Most likely, you have come across the term DEPRESSION. Amongst medical students, it is a term so commonly discussed with a view to helping victims get out of it before the inevitable act. But oftentimes, research studies have shown many people feel/think they cannot be depressed nor do they exhibit any symptoms of depression while in actual reality, they are constantly suffering from only a mild form of depression that often not doesn’t present any noticeable clinical symptoms or strange behavioural deviations. In fact, its’ victims often go on to live a normal life –going about their daily business, studying, hanging out with friends and all. How possible is that? Neurotic Depression might just be the culpable culprit.

What is neurotic depression?

Also known as Persistent Depressive Disorder (PDD) or Dysthymia, Neurotic Depression is a mild but continuous long-term form of depression that causes one to lose interest in normal daily activities, feel hopeless, lack productivity, and have low self-esteem or perception of one’s self-worth and an overall feeling of acute inadequacy. Surprisingly, these feelings often last for years –on the average two, and may significantly interfere with anyone’s relationships, school, work and daily activities. Like other forms of depression, dysthymia also affects young people with chronic and long-lasting feelings of sadness or worthlessness, and an inability to take pleasure and perform well in the activities of daily life. With PDD in particular, the symptoms of depression may go unnoticed for some time, as they are less acute but longer lasting than in other forms of depression. Someone suffering from PDD may find it hard to be upbeat even on happy occasions — often described as having a gloomy personality, constantly complaining or incapable of having fun. Though the persistent depressive disorder is not as severe as major depression, the current depressed mood or disposition may be mild, moderate or severe.


The exact pathological cause of PDD is not known however it has been proposed that certain factors might predispose an individual to the development of the condition. These factors include:

  • A chemical imbalance in the brain
  • A family history of the condition
  • A history of other mental health conditions, such as anxiety or bipolar disorder
  • Stressful or traumatic life events, such as the loss of a loved one or financial problems
  • Chronic physical illness, such as heart disease or diabetes
  • Physical brain trauma, such as a concussion.

As such, diagnosing PDD can only be confirmed by a professional mental health worker after some laboratory tests to rule out other likely conditions such as an underperforming thyroid gland etc. PDD is however likely to be confirmed in individuals who have experienced constant low moods and emotional imbalance for at least two years with other two symptoms of depression.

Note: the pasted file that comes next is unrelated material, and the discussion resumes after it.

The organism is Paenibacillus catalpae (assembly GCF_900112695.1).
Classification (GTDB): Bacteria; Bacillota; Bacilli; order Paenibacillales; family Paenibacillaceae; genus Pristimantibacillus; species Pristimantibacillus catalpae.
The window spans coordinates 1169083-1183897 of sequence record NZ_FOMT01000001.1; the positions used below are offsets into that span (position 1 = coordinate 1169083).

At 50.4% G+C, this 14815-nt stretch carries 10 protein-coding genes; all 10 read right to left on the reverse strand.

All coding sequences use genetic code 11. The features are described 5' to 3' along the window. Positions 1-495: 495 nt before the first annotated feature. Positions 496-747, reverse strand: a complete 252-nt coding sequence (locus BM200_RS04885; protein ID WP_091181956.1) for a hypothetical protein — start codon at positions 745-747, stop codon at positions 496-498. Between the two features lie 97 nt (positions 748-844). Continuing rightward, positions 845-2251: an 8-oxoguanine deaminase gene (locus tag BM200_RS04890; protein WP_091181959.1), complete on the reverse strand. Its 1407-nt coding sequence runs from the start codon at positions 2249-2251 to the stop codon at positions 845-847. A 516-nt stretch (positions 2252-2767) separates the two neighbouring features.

What next after now?

Because of the chronic nature of persistent depressive disorder, coping with its symptoms can be challenging, but a combination of talk therapy (psychotherapy) and a relatively safe regiment of medications go a long way in mitigating its effects on daily activities. However, some factors demand consideration before starting any course of treatments such as;

  • The severity of your symptoms
  • Your desire to address emotional or situational issues affecting your life
  • Your personal preferences
  • Previous treatment methods
  • Your ability to tolerate medications
  • Other emotional problems you may have

Psychotherapy may be the first recommendation for children and adolescents with persistent depressive disorder, although that depends on the individual. In some severe cases, antidepressants such as Selective Serotonin Reuptake Inhibitors (SSRIs), Tricyclic Antidepressants (TCAs), Serotonin and Norepinephrine Reuptake Inhibitors (SNRIs) may be used.

Managing PDD and Medical school

A confirmed diagnosis of PDD calls for a deliberate and effective management routine to cope with the workload and pressure in medical school. Due to the ever-piling materials, huge textbooks to read, practical sessions to attend and the required volume of detailed information to recall, these may further aggravate the symptoms in victims and may as well lead to major depression. Talk therapy – psychotherapy, is a very effective management routine that can be adopted by a medical student who is a victim. Having a supportive friend or friends and connecting with fellow colleagues can help reduce the constant feelings of inadequacy as they interact and share personal experiences of their failures and shortcomings.